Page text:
Individual Share Futures Contracts: The Economic Impact of Their Introduction on the Underlying Equity Market
|Author(s):||Maurice Peat & M. McCorry|
|Date of publication:||July 1997|
|Working paper number:||74|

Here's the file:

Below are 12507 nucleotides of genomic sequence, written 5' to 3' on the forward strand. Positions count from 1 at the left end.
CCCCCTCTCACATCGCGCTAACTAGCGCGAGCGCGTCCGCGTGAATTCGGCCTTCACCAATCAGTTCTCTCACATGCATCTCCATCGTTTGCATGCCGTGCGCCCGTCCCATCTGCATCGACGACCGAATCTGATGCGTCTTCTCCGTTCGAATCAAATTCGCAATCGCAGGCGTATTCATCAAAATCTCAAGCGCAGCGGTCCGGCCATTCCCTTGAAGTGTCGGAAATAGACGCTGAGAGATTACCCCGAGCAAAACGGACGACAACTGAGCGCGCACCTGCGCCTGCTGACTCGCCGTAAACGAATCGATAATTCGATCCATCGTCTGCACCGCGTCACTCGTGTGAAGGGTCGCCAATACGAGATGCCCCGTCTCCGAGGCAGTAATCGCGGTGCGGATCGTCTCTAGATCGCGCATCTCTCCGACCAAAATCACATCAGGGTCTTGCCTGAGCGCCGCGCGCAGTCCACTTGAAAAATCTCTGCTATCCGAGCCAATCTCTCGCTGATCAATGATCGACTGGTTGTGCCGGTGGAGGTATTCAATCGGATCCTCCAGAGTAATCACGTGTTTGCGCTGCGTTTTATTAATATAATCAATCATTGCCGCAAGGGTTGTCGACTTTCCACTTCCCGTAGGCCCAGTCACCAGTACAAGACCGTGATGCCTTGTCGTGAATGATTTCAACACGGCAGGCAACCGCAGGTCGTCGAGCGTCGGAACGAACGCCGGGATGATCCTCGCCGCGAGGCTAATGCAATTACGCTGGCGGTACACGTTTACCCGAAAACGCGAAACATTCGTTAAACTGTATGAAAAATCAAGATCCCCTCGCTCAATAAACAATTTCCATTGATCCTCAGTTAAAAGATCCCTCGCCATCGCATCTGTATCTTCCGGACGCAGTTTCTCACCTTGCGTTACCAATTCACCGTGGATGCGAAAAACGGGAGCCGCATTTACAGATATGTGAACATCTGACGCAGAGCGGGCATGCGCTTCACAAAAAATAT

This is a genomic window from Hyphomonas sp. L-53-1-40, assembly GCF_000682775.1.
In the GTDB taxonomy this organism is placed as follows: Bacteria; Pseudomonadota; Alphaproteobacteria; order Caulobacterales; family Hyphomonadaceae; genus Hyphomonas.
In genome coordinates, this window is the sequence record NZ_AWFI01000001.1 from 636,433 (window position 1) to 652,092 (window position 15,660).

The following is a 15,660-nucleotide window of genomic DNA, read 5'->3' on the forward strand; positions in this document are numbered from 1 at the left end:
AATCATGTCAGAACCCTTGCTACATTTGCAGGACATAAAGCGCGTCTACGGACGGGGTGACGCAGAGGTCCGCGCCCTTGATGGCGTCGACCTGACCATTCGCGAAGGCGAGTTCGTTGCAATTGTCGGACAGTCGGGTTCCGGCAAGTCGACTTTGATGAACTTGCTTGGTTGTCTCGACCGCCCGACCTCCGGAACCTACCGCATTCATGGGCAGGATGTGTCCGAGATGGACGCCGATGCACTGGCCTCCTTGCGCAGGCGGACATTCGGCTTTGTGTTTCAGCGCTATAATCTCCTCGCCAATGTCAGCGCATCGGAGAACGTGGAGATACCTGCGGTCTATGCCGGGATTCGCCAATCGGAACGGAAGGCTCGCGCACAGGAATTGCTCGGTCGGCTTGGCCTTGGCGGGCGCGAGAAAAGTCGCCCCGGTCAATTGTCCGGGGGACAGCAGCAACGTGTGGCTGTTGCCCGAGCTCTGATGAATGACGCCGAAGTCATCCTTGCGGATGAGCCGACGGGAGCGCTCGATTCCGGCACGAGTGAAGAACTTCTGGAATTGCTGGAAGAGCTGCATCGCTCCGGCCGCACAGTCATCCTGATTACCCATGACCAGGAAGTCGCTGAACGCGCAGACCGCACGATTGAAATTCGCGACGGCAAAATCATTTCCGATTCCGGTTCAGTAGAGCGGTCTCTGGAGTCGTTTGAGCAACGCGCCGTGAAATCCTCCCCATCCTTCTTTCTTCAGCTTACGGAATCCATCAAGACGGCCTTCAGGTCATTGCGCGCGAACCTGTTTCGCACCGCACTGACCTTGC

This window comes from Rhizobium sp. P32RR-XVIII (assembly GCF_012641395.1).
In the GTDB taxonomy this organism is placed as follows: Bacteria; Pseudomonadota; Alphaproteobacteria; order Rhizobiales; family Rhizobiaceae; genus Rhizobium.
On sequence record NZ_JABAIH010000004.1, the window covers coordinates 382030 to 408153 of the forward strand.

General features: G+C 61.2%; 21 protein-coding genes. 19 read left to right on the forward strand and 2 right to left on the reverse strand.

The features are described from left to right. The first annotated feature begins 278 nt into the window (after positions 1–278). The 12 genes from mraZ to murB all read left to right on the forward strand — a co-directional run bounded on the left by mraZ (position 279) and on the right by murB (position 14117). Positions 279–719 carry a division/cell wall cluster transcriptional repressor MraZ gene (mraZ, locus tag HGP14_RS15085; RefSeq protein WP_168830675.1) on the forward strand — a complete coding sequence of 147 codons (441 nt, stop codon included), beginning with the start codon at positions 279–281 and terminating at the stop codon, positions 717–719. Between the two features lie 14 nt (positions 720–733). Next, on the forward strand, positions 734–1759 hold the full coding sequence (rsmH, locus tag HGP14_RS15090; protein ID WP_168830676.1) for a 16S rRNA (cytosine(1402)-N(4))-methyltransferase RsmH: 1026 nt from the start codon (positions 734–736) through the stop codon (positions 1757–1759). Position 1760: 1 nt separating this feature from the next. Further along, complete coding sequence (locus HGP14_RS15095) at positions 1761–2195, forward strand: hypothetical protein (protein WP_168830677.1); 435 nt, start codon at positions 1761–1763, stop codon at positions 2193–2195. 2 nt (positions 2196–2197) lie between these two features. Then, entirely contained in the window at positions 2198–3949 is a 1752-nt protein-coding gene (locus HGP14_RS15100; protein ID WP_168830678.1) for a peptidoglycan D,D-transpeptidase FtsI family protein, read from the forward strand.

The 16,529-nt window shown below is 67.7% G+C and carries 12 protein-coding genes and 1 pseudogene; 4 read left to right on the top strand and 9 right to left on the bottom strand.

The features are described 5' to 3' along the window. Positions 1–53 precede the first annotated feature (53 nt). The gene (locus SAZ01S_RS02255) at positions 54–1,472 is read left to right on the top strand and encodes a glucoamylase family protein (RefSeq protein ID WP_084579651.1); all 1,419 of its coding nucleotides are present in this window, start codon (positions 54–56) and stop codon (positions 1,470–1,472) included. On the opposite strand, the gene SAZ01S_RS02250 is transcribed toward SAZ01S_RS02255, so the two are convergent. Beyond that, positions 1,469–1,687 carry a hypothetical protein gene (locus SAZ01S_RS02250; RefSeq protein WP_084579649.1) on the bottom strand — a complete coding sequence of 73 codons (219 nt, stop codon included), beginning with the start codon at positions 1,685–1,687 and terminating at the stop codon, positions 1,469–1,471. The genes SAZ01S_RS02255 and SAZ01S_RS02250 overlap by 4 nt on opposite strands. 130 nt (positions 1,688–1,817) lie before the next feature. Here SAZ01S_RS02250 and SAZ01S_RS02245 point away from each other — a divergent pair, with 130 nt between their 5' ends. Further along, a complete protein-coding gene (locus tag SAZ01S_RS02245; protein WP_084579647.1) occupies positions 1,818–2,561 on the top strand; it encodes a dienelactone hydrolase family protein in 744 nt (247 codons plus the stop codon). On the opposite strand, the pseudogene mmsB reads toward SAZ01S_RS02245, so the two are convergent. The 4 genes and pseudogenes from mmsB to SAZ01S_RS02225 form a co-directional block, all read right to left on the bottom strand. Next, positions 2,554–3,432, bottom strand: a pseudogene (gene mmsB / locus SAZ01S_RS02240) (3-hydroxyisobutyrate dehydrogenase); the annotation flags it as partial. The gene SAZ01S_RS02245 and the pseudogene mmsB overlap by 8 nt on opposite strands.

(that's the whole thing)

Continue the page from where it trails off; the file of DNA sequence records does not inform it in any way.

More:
In May of 1994 (and on two subsequent dates), the Sydney Futures Exchange introduced futures contracts on slected issues of common stock. These new contracts, known as individual share futures (ISF's), represent a unique type of derivative product. This paper examines the impact of the introduction of ISF contracts on the trading behaviour of the underlying equity market. Using prior literature (related to the introduction of both options contracts and stock index futures contracts on various global markets), a number of hypotheses are developed from models of market behaviour. These hypotheses are tested empirically within the Australian context. In contrast to both option and stock index futures introduction, the introduction of ISF's results in a significant increase in both the underlying market trading volume and volatility, with no discernable returns effect.
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